• Paste the requirements as comments into your code, so you can verify you meet every requirement
    • Your code must meet each and every requirement. Otherwise, no credit at all!
  • Keep your code simple
    • No need to write long programs. 20-50 lines is typically enough.
    • I will not read a file over 120 lines.
  • Follow the rules at How To Submit Homework
  • Work each week in a steady rhythm.
    • Each week's material builds upon the prior week's material. 
    • If you have time, preview the current week's material before the lecture.
  • Ask questions in class. Classroom learning is best when everyone participates in discussions.
  • Come to the lectures. Be on time and stay the entire time.
    • We take a 10-minute break from 7:30 - 7:40
    • I am usually in the classroom 15 minutes before the start of class, and I can provide individual help at that time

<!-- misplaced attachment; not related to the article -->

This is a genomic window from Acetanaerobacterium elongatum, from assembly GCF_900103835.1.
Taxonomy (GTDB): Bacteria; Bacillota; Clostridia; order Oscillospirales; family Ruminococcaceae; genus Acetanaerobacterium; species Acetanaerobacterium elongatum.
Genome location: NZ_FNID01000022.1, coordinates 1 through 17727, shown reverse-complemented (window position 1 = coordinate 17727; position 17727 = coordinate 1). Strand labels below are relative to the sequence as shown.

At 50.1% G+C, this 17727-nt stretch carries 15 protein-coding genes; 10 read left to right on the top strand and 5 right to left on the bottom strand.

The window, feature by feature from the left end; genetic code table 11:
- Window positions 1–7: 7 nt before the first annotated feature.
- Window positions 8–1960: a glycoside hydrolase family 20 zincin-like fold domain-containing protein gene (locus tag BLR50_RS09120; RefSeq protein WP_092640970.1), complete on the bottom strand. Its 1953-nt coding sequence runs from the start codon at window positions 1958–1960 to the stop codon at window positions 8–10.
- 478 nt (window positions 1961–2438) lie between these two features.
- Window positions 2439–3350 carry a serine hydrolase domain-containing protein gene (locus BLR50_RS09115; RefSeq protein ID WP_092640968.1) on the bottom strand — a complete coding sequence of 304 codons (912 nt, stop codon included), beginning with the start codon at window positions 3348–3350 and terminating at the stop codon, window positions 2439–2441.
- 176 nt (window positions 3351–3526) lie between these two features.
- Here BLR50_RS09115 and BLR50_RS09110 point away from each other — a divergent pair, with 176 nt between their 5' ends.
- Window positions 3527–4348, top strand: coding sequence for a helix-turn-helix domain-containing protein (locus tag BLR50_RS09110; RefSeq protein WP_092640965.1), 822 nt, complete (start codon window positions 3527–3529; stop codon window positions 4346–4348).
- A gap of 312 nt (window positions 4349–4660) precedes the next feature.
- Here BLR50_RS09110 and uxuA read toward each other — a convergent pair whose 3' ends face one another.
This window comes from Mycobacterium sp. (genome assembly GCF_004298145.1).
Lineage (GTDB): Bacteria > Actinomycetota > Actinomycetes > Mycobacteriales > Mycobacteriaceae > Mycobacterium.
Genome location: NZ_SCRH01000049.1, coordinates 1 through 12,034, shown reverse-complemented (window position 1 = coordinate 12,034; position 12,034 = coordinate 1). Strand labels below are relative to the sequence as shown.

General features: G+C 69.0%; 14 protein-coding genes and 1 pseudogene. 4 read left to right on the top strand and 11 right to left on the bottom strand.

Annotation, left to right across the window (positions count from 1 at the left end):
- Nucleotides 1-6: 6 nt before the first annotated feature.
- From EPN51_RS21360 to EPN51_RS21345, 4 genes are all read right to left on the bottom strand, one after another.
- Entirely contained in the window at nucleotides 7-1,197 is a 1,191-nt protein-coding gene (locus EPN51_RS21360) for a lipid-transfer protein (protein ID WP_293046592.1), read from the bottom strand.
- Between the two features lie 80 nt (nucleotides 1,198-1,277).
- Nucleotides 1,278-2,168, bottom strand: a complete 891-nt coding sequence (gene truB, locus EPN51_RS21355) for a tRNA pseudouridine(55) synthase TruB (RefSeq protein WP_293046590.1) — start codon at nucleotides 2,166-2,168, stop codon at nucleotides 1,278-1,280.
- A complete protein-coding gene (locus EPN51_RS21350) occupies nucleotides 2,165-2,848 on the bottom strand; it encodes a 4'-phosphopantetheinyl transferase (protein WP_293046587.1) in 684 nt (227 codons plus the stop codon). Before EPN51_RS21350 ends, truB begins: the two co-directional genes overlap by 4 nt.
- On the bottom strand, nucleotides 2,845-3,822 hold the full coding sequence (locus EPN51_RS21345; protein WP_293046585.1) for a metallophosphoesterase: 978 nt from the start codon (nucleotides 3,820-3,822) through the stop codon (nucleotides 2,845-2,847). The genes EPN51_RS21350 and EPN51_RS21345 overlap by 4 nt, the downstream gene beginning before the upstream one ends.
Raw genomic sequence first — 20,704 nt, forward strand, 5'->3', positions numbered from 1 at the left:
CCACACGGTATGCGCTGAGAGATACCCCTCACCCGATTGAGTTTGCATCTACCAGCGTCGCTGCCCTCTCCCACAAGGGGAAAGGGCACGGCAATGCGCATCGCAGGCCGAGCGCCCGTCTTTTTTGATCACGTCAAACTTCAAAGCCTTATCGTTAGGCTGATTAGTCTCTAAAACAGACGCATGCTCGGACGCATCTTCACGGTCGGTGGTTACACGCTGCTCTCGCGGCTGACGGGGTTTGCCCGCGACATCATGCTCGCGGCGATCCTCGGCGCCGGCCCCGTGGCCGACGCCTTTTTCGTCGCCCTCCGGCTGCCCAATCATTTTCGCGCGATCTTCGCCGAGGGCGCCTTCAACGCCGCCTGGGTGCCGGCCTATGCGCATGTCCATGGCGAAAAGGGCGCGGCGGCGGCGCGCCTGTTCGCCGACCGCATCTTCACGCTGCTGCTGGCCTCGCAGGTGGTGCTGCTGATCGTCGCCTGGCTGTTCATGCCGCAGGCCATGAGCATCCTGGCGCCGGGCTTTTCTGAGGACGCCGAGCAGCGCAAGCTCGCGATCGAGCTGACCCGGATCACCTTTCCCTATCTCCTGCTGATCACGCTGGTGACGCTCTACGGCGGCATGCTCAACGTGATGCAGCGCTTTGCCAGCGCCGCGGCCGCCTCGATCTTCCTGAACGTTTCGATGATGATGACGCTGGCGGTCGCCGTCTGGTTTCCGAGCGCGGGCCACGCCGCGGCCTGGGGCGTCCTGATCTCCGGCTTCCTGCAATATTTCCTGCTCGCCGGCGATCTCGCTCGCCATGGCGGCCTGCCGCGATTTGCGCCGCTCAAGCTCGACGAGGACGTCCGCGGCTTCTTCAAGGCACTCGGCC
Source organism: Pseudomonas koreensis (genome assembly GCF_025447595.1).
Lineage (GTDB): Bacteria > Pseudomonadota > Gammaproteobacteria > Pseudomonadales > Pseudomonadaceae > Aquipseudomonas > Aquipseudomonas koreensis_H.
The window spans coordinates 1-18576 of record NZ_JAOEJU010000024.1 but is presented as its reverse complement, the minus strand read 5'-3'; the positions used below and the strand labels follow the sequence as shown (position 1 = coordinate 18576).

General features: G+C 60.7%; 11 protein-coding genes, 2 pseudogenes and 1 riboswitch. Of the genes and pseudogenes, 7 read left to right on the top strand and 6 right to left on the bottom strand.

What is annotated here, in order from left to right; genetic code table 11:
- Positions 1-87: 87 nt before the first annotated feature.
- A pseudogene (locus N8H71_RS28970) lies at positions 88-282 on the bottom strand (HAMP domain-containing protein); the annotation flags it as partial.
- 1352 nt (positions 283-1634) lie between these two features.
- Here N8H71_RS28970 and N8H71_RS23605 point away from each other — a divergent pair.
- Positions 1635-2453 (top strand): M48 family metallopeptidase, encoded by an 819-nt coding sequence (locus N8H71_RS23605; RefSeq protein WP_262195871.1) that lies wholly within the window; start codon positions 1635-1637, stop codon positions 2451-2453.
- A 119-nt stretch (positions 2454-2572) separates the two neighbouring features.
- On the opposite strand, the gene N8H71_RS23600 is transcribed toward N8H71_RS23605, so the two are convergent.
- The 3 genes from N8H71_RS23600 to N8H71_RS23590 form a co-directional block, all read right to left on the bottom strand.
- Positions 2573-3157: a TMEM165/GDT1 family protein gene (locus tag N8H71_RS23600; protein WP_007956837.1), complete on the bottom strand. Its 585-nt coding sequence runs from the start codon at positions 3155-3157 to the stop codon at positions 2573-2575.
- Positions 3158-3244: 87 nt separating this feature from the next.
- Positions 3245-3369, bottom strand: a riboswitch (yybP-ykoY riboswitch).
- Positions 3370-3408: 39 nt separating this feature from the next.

Location, Transportion / Parking, Wifi for Your Laptop

You are welcome to bring your own laptop. The classroom does not provide lab computers but does have free wireless Internet access

Text editor

Do NOT use TextEditor (Mac) or Notepad (Windows)!

Instead, write your code using a text-editor that is "aware" of Java, such as:

I do not recommend using an advanced Integrated Development Environment (IDE), such as Eclipse or IntelliJ because:

  • of the learning curve
  • often the code does NOT compile or run on the command line without the instructor having to create a special directory
  • some IDEs, by default, name the class with the main method "Main", which means the class name fails to indicate its noun

However, you can use an IDE to develop your code IF you test your code on the command line to ensure that it will run on any computer than contains a Java Runtime Environment.


Java A Beginner's Guide,
6th Edition (2014)

by Herbert Schildt
McGraw Hill/Osborne
600 pages.
Its code samples are at and a PDF of the first chapter (5th ed.) is at

Available in paper from Amazon for $26

or $26 from Barnes and Noble:

$40 from Oracle Press

Optional resources